Djembe notation

Djembe notation is a system used to write down and communicate the rhythms and beats played on the djembe, an African drum that has gained worldwide popularity. Djembe notation is important for preserving traditional rhythms and for teaching and learning the instrument. In this article, we’ll explore the basics of djembe notation and how it’s used in the world of drumming.

  1. Basic Symbols

Djembe notation uses a set of symbols to represent the different sounds produced by the drum. The symbols are based on the three basic sounds of the djembe – bass, tone, and slap. The bass is represented by a large circle, the tone by a smaller circle, and the slap by a triangle. These symbols are often combined to create more complex rhythms and patterns.

  1. Time Signature

Djembe notation also includes a time signature, which indicates the number of beats in each measure and the type of note that receives one beat. The most common time signature in djembe music is 4/4, which means there are four beats in each measure and a quarter note receives one beat. Other common time signatures include 6/8 and 12/8.

  1. Rhythm Notation

In djembe notation, rhythms are written using a combination of symbols and lines. The symbols represent the different sounds produced by the djembe, while the lines indicate the timing and duration of each sound. The lines are used to divide the beats into equal parts, and the symbols are placed above or below the lines to indicate which sound is played on each beat.

For example, the rhythm known as “Dundunba” is written in djembe notation as:

1 2 3 4 B S T T S T

In this notation, the “B” represents the bass, the “S” represents the slap, and the “T” represents the tone. The rhythm begins with a bass on the first beat, followed by a slap and a tone on the second beat, and so on.

  1. Ensemble Notation

Djembe notation is not limited to just the djembe – it can also be used to notate rhythms played by a group of instruments, such as a drum ensemble. In ensemble notation, each instrument is assigned a different symbol, and the rhythms are written using a combination of symbols and lines. This allows for complex rhythms and interlocking patterns to be notated and played by multiple instruments.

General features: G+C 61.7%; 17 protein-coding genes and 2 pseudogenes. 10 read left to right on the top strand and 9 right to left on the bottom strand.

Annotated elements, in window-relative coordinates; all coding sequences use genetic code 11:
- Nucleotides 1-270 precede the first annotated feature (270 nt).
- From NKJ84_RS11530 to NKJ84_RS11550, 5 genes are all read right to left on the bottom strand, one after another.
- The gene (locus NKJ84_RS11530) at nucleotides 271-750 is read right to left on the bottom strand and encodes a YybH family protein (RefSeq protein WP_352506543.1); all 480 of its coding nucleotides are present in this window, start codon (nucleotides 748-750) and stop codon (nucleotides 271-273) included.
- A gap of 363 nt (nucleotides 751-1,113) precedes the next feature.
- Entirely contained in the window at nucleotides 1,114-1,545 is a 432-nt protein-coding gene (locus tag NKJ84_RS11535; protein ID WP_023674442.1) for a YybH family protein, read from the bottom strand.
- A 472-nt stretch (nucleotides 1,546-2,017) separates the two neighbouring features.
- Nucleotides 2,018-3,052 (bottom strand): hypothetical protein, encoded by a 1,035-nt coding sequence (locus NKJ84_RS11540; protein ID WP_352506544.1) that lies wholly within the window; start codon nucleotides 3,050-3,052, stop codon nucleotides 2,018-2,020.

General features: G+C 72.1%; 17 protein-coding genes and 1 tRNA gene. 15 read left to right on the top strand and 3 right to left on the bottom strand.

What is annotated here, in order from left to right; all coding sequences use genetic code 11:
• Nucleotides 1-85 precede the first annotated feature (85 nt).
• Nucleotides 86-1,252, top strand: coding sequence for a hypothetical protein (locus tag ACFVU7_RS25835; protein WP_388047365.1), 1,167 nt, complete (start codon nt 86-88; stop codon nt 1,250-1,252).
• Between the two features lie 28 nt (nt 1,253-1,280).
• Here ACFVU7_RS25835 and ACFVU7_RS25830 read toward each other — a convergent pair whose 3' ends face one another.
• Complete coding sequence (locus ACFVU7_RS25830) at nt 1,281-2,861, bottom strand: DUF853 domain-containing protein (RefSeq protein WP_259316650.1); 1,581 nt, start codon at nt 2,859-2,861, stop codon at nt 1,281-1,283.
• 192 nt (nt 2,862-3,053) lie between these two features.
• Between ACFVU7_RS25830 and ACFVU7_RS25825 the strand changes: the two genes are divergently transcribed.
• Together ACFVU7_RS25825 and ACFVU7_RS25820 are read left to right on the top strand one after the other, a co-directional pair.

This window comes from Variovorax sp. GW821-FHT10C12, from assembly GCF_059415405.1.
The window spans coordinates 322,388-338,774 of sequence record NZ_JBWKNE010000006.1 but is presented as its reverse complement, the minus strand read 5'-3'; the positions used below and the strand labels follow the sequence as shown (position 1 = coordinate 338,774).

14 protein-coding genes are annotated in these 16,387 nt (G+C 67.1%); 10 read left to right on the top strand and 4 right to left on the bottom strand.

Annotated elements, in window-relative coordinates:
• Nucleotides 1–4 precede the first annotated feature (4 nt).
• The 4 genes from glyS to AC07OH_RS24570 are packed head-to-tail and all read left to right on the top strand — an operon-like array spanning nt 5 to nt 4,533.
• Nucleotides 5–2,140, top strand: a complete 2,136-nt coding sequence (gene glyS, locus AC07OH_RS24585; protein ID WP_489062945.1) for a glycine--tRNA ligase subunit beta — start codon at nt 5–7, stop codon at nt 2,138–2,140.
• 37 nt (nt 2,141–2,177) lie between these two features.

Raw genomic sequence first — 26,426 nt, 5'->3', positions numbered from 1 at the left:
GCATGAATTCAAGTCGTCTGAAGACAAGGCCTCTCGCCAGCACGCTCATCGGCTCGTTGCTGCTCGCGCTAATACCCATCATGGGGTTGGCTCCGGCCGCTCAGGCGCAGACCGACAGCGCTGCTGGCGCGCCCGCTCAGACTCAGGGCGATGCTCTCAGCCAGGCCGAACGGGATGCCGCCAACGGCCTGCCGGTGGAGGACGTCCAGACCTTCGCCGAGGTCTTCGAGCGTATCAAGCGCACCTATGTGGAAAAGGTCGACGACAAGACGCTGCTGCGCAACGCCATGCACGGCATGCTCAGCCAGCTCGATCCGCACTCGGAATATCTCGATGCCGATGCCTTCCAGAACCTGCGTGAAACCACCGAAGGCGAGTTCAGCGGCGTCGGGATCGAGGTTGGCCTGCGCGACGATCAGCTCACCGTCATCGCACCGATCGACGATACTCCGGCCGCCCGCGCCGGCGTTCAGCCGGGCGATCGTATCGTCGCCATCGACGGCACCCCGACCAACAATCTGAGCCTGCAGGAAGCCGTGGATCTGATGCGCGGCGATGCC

For example, a typical West African drum ensemble might include a lead djembe, one or more accompanying djembes, and one or more bass drums known as dunduns. The notation for a typical ensemble rhythm might look something like this:

1 2 3 4 D T B T

In this notation, the “D” represents the lead djembe, the “T” represents the accompanying djembe, and the “B” represents the dundun. The rhythm begins with the lead djembe playing a bass and a tone on the first beat, followed by the accompanying djembe playing a tone on the second beat. The dundun then enters on the third beat, playing a bass and a tone.

  1. Learning Djembe Notation

Learning djembe notation is a crucial part of learning to play the djembe, especially if you’re interested in traditional African rhythms. One way to learn djembe notation is to study written transcriptions of rhythms and try to play them on the drum. Another approach is to learn rhythms by ear and then try to notate them using the symbols and notation system.

There are also a number of resources available online that can help you learn djembe notation, including instructional videos


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